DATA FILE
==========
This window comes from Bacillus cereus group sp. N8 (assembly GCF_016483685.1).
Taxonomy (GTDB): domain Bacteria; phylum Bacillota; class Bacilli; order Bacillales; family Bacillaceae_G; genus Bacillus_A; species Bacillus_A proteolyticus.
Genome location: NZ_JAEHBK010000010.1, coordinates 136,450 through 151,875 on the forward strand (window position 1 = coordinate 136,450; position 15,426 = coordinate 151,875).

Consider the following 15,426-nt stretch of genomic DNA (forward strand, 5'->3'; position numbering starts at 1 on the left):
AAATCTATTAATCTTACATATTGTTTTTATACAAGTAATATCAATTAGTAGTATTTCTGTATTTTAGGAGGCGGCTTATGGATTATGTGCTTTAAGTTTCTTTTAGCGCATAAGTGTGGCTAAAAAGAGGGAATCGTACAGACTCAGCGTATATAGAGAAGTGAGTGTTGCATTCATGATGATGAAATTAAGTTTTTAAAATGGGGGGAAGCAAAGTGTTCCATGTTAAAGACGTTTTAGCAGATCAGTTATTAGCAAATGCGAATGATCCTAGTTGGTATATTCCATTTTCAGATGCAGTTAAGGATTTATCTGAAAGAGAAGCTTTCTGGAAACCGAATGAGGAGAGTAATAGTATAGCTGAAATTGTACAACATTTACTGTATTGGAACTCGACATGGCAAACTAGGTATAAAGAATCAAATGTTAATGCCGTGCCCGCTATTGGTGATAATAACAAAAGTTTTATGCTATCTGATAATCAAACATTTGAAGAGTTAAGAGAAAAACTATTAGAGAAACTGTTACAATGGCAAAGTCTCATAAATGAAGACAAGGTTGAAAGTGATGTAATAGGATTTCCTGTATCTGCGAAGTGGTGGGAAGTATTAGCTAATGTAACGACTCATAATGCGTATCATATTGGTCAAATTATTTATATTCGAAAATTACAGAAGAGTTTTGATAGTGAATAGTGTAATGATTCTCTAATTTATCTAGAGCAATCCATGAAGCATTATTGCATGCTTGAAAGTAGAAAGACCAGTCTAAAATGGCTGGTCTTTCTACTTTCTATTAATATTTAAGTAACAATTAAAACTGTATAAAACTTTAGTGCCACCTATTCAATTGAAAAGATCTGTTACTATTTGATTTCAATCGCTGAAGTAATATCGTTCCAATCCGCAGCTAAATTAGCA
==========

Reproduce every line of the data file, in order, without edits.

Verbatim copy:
This window comes from Bacillus cereus group sp. N8 (assembly GCF_016483685.1).
Taxonomy (GTDB): domain Bacteria; phylum Bacillota; class Bacilli; order Bacillales; family Bacillaceae_G; genus Bacillus_A; species Bacillus_A proteolyticus.
Genome location: NZ_JAEHBK010000010.1, coordinates 136,450 through 151,875 on the forward strand (window position 1 = coordinate 136,450; position 15,426 = coordinate 151,875).

Consider the following 15,426-nt stretch of genomic DNA (forward strand, 5'->3'; position numbering starts at 1 on the left):
AAATCTATTAATCTTACATATTGTTTTTATACAAGTAATATCAATTAGTAGTATTTCTGTATTTTAGGAGGCGGCTTATGGATTATGTGCTTTAAGTTTCTTTTAGCGCATAAGTGTGGCTAAAAAGAGGGAATCGTACAGACTCAGCGTATATAGAGAAGTGAGTGTTGCATTCATGATGATGAAATTAAGTTTTTAAAATGGGGGGAAGCAAAGTGTTCCATGTTAAAGACGTTTTAGCAGATCAGTTATTAGCAAATGCGAATGATCCTAGTTGGTATATTCCATTTTCAGATGCAGTTAAGGATTTATCTGAAAGAGAAGCTTTCTGGAAACCGAATGAGGAGAGTAATAGTATAGCTGAAATTGTACAACATTTACTGTATTGGAACTCGACATGGCAAACTAGGTATAAAGAATCAAATGTTAATGCCGTGCCCGCTATTGGTGATAATAACAAAAGTTTTATGCTATCTGATAATCAAACATTTGAAGAGTTAAGAGAAAAACTATTAGAGAAACTGTTACAATGGCAAAGTCTCATAAATGAAGACAAGGTTGAAAGTGATGTAATAGGATTTCCTGTATCTGCGAAGTGGTGGGAAGTATTAGCTAATGTAACGACTCATAATGCGTATCATATTGGTCAAATTATTTATATTCGAAAATTACAGAAGAGTTTTGATAGTGAATAGTGTAATGATTCTCTAATTTATCTAGAGCAATCCATGAAGCATTATTGCATGCTTGAAAGTAGAAAGACCAGTCTAAAATGGCTGGTCTTTCTACTTTCTATTAATATTTAAGTAACAATTAAAACTGTATAAAACTTTAGTGCCACCTATTCAATTGAAAAGATCTGTTACTATTTGATTTCAATCGCTGAAGTAATATCGTTCCAATCCGCAGCTAAATTAGCA